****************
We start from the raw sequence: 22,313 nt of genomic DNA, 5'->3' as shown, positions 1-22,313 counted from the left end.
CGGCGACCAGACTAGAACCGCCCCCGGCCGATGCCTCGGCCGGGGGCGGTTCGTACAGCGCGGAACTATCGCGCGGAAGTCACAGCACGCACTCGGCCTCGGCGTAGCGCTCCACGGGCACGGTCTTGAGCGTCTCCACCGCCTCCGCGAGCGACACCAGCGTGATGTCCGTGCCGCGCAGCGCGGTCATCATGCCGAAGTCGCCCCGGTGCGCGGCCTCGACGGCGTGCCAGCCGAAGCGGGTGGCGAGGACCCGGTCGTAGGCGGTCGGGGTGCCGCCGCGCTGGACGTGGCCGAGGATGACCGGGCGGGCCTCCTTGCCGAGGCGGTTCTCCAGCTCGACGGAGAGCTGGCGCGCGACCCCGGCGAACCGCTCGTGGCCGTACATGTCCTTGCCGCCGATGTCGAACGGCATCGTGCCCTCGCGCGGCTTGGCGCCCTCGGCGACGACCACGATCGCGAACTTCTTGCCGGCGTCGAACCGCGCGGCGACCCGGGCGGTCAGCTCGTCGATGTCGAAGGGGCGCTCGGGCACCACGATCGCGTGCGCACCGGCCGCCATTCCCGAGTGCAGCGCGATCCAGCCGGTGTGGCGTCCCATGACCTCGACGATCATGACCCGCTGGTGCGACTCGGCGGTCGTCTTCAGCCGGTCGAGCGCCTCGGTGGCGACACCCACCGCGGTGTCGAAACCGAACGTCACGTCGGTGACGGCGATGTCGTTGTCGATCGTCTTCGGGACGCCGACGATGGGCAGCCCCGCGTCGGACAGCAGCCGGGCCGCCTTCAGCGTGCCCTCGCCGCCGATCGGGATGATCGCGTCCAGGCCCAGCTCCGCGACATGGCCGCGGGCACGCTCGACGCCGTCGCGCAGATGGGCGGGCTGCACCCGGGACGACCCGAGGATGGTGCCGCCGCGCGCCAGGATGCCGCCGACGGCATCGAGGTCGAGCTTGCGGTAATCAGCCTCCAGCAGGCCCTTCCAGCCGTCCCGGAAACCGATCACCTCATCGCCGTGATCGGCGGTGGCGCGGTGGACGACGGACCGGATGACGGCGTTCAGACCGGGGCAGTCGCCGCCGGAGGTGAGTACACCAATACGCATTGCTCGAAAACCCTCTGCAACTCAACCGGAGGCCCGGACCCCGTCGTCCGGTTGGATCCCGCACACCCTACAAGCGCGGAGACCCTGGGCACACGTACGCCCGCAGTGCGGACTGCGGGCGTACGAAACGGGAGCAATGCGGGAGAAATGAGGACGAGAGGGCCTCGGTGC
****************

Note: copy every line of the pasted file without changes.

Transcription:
We start from the raw sequence: 22,313 nt of genomic DNA, 5'->3' as shown, positions 1-22,313 counted from the left end.
CGGCGACCAGACTAGAACCGCCCCCGGCCGATGCCTCGGCCGGGGGCGGTTCGTACAGCGCGGAACTATCGCGCGGAAGTCACAGCACGCACTCGGCCTCGGCGTAGCGCTCCACGGGCACGGTCTTGAGCGTCTCCACCGCCTCCGCGAGCGACACCAGCGTGATGTCCGTGCCGCGCAGCGCGGTCATCATGCCGAAGTCGCCCCGGTGCGCGGCCTCGACGGCGTGCCAGCCGAAGCGGGTGGCGAGGACCCGGTCGTAGGCGGTCGGGGTGCCGCCGCGCTGGACGTGGCCGAGGATGACCGGGCGGGCCTCCTTGCCGAGGCGGTTCTCCAGCTCGACGGAGAGCTGGCGCGCGACCCCGGCGAACCGCTCGTGGCCGTACATGTCCTTGCCGCCGATGTCGAACGGCATCGTGCCCTCGCGCGGCTTGGCGCCCTCGGCGACGACCACGATCGCGAACTTCTTGCCGGCGTCGAACCGCGCGGCGACCCGGGCGGTCAGCTCGTCGATGTCGAAGGGGCGCTCGGGCACCACGATCGCGTGCGCACCGGCCGCCATTCCCGAGTGCAGCGCGATCCAGCCGGTGTGGCGTCCCATGACCTCGACGATCATGACCCGCTGGTGCGACTCGGCGGTCGTCTTCAGCCGGTCGAGCGCCTCGGTGGCGACACCCACCGCGGTGTCGAAACCGAACGTCACGTCGGTGACGGCGATGTCGTTGTCGATCGTCTTCGGGACGCCGACGATGGGCAGCCCCGCGTCGGACAGCAGCCGGGCCGCCTTCAGCGTGCCCTCGCCGCCGATCGGGATGATCGCGTCCAGGCCCAGCTCCGCGACATGGCCGCGGGCACGCTCGACGCCGTCGCGCAGATGGGCGGGCTGCACCCGGGACGACCCGAGGATGGTGCCGCCGCGCGCCAGGATGCCGCCGACGGCATCGAGGTCGAGCTTGCGGTAATCAGCCTCCAGCAGGCCCTTCCAGCCGTCCCGGAAACCGATCACCTCATCGCCGTGATCGGCGGTGGCGCGGTGGACGACGGACCGGATGACGGCGTTCAGACCGGGGCAGTCGCCGCCGGAGGTGAGTACACCAATACGCATTGCTCGAAAACCCTCTGCAACTCAACCGGAGGCCCGGACCCCGTCGTCCGGTTGGATCCCGCACACCCTACAAGCGCGGAGACCCTGGGCACACGTACGCCCGCAGTGCGGACTGCGGGCGTACGAAACGGGAGCAATGCGGGAGAAATGAGGACGAGAGGGCCTCGGTGC